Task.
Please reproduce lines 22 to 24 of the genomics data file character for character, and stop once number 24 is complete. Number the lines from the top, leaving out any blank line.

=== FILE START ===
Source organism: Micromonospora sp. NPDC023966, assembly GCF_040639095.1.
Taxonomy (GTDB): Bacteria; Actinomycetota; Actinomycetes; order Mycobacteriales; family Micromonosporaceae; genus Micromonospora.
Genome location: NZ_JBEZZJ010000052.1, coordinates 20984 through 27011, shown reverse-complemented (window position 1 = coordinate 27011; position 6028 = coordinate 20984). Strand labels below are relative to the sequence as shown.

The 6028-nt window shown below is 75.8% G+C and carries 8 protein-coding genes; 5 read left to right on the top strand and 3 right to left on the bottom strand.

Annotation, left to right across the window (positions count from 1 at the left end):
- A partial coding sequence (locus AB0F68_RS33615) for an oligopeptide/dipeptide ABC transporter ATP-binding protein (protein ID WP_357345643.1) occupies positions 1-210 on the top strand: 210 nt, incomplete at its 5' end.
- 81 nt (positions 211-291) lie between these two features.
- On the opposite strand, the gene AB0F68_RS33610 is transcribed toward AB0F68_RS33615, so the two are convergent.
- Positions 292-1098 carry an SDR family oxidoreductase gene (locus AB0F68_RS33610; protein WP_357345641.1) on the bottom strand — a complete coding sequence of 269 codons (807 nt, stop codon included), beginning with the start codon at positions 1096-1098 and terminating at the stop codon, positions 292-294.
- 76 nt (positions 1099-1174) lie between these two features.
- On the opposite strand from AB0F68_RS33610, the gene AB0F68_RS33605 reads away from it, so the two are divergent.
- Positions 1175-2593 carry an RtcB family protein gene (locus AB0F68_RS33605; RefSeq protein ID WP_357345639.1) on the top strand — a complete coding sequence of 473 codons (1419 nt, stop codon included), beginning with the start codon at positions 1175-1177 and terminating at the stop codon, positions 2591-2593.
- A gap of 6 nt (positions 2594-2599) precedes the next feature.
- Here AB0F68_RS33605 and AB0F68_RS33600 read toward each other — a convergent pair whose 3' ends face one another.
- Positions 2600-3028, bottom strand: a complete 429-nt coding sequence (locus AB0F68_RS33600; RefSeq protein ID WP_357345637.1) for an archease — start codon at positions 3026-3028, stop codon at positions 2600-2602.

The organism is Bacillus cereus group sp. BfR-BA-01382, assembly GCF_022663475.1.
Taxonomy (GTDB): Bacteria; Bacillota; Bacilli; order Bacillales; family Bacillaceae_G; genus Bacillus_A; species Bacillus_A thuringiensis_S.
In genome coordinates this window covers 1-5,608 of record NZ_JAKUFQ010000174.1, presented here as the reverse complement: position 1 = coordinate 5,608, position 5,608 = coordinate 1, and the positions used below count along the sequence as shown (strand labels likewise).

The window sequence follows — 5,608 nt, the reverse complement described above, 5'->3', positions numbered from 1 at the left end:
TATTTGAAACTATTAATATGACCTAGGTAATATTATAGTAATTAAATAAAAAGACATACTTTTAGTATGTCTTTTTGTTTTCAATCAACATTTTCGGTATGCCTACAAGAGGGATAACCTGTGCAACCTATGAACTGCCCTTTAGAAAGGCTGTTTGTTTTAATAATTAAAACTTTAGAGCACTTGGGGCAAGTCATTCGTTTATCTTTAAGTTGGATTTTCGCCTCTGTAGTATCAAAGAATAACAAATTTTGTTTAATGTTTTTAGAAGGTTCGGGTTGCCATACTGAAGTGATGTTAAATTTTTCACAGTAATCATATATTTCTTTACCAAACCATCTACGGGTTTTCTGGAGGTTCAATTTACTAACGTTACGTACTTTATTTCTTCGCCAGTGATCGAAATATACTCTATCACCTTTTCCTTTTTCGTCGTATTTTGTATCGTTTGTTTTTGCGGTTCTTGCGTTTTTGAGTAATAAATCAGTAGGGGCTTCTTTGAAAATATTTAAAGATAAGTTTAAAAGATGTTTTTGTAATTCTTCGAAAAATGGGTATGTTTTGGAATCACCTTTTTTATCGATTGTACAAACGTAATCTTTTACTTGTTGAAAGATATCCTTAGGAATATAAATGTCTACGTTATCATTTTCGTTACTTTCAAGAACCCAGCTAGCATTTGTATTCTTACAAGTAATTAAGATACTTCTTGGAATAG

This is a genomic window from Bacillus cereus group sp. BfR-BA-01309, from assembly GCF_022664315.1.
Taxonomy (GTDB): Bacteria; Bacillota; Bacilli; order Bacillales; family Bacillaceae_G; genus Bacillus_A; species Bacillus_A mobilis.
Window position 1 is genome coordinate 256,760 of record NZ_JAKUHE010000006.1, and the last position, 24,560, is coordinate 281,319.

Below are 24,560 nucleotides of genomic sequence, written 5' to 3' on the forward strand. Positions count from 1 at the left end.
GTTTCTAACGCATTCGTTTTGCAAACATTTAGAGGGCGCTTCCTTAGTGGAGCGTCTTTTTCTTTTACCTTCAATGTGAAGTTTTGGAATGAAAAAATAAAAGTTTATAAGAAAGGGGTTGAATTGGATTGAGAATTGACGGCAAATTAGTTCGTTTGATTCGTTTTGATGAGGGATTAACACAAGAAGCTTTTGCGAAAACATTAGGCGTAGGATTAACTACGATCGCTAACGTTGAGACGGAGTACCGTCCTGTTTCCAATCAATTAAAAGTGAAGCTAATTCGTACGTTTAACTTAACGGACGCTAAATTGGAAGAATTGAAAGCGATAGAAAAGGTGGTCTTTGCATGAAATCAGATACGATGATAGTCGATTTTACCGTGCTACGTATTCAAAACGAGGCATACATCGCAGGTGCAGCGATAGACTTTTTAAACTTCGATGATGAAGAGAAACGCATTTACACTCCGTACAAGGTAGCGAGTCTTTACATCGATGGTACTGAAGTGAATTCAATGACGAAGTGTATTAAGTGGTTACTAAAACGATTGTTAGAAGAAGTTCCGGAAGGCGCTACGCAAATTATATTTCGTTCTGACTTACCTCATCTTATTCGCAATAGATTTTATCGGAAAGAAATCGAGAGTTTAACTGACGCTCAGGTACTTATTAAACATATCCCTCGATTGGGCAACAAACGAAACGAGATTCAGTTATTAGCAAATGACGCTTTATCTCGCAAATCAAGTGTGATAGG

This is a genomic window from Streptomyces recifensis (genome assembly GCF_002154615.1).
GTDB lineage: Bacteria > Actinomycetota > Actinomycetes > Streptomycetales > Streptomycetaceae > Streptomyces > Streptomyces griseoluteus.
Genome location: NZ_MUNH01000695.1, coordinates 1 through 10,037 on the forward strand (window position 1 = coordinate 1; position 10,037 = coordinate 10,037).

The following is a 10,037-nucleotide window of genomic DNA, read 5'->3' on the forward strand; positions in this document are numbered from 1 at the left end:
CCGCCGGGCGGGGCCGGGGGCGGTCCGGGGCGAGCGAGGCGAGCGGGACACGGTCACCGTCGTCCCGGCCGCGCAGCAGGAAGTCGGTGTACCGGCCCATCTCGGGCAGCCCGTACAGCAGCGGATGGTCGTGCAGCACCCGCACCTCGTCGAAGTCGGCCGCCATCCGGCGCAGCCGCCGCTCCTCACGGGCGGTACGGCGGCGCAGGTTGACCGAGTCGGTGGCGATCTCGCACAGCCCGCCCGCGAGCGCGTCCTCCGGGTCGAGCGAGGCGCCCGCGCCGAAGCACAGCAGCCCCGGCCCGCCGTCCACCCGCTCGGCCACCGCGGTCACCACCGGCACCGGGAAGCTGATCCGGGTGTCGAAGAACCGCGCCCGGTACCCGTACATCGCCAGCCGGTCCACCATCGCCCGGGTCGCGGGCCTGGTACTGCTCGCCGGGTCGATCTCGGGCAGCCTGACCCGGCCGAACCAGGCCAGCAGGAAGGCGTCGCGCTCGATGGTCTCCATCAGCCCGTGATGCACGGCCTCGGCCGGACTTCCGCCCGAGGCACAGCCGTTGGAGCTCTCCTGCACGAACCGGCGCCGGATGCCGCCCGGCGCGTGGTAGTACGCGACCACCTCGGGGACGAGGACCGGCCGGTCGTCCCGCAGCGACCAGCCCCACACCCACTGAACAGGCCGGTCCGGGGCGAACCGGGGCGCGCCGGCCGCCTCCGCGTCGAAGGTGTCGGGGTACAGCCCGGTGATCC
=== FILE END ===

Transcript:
Taxonomy (GTDB): Bacteria; Bacillota; Bacilli; order Bacillales; family Bacillaceae_G; genus Bacillus_A; species Bacillus_A mobilis.
Window position 1 is genome coordinate 256,760 of record NZ_JAKUHE010000006.1, and the last position, 24,560, is coordinate 281,319.

Below are 24,560 nucleotides of genomic sequence, written 5' to 3' on the forward strand. Positions count from 1 at the left end.